The ‘Feminine Touch’
“Dr. Still believed that women had a special quality, a gentleness of touch, which he recognized as, ‘The Feminine Touch,’ ” Quinn wrote in his book. “This made women natural healers. For this reason, he opened wide the doors of osteopathy to women.”
Researchers from the Harvard University Chan School of Public Health found that female physicians tending to hospitalized patients older than age 65 had fewer patients die under their care, and fewer patients return to the hospital after 30 days than their male colleagues. The study was published in JAMA Internal Medicine.
“I think women by nature are more nurturing,” Quinn said last week in his LECOM office. “If you go back and look throughout history, the caretakers who take care of the sick are usually women. Having the male dominance of the medical profession is something relatively modern.”
The eureka moment for Quinn regarding women osteopathic doctors and their role in history began more than six years ago on a trip he took with several of his students to The Museum of Osteopathic Medicine and the American School of Osteopathy in Missouri.
Quinn noticed that pictures in the hallways of the American School of Osteopathy showing students from the first classes contained 50 to 60 percent women students.
“So, I started looking into it,” Quinn said. “The first osteopathic school was the very first medical school in the United States to fully accept women on an equal basis with men.”
“I think the founder, Dr. Still, was the difference,” Quinn added. “His mother was a pioneering woman in the early 1800s, and his wife and sister were pioneer women and he just fully respected the ability to women to function the same as men. And when he opened up his school, he had absolutely no doubts that he wanted to take women as well as men.”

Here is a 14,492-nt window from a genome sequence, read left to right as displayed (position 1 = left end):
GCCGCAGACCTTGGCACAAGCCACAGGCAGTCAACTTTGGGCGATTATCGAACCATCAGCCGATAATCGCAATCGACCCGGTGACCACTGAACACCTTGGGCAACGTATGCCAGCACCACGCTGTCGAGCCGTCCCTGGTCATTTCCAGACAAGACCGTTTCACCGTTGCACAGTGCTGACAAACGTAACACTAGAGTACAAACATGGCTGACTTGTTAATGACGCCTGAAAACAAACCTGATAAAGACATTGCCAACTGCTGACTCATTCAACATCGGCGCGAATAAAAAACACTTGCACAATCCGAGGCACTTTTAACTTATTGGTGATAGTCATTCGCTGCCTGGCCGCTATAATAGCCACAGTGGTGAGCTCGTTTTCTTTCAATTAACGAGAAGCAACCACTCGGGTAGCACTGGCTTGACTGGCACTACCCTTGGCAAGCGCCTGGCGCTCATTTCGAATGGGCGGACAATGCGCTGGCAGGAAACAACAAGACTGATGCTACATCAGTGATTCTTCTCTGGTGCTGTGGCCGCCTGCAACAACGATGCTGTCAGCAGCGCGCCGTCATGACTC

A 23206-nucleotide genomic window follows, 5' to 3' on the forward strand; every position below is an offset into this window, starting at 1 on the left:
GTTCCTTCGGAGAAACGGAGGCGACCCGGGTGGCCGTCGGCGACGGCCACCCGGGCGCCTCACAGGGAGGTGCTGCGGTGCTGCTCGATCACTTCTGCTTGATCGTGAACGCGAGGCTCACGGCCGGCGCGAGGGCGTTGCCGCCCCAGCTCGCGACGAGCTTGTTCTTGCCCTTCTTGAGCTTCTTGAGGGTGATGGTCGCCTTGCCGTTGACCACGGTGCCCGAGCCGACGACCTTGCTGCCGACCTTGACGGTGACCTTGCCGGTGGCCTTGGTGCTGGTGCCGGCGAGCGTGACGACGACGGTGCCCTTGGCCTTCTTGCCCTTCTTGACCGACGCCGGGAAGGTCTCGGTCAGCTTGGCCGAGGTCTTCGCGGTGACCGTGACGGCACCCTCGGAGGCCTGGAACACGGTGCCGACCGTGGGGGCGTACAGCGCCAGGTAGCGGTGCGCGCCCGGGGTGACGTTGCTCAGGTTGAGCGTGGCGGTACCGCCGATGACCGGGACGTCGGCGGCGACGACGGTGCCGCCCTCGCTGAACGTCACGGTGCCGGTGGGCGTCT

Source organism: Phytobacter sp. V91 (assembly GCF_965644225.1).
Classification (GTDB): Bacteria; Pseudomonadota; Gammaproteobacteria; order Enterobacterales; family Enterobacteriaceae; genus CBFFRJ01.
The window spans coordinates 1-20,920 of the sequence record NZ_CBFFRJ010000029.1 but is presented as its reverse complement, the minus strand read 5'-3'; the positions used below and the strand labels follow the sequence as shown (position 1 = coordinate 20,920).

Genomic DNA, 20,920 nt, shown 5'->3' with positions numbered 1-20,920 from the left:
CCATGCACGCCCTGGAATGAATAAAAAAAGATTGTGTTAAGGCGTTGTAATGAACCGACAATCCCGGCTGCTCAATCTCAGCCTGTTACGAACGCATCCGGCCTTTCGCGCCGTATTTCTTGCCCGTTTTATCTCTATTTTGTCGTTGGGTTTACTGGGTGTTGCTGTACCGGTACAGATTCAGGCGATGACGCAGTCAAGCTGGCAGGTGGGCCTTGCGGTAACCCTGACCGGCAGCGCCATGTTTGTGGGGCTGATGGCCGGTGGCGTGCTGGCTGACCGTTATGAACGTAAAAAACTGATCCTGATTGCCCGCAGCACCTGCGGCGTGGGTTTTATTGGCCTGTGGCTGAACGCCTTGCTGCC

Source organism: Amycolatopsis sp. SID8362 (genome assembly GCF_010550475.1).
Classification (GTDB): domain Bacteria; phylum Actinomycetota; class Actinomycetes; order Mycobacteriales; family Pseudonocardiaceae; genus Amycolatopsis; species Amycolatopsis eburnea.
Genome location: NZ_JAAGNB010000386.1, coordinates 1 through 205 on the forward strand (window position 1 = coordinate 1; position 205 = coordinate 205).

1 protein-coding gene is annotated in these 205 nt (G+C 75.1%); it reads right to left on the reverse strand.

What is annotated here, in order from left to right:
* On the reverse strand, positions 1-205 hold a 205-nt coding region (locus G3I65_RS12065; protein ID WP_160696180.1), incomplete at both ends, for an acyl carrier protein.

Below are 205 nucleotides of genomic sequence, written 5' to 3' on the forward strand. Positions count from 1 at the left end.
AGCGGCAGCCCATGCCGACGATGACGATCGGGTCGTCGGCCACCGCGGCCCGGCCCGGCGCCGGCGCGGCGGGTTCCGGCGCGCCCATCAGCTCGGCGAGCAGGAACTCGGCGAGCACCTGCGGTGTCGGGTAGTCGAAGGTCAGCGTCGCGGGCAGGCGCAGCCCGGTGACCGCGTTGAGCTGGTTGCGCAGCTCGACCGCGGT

Quinn believes that the first osteopathic women students like Jeanette “Nettie” Hubbard Bolles, founder of the Bolles Institute of Osteopathy in 1897, were trailblazers for all women in medicine.
“The early part of the profession of osteopathy really opened the doors for women,” Quinn said. “That is something that has sort of been forgotten. Prior to our first osteopathic school there were a few all female schools and there were a few of the regular male schools that would accept a token woman here or there but the majority of medical schools were completely male. Andrew Taylor Still was the first one to fully open it up. He just didn’t take in a token number of women. He chose candidates on a completely equal basis with men.”
Although no one in the public has seen the PBS documentary yet, Dr. Quinn has already gained a reputation with LECOM women students who appreciate that he has put a spotlight on women in medicine.
“Women, by nature, are a little more sensitive and more attentive to details,” said first year LECOM medical student Jean Jagiello. “Which is not to say men aren’t or can’t be.”
“Females are sometimes reluctant to talk about their female problems to a male doctor,” said first-year medical student Jennifer Lee. “Having more female osteopathic physicians means maybe more women will be willing to go to the doctor and talk about their problems.”
The book, “Feminine Touch: Women in Osteopathic Medicine,” is available for $34.99 on Amazon.com or through its publisher, Truman State University Press.
If you watch:
- What: Broadcasts of new PBS documentary “The Feminine Touch: Women in Osteopathic Medicine”
- When: Premiere 9 p.m. April 20 on WEDU, Channel 3; encore performances 2 p.m. April 23 and 1 p.m., April 26 on WEDU, Channel 3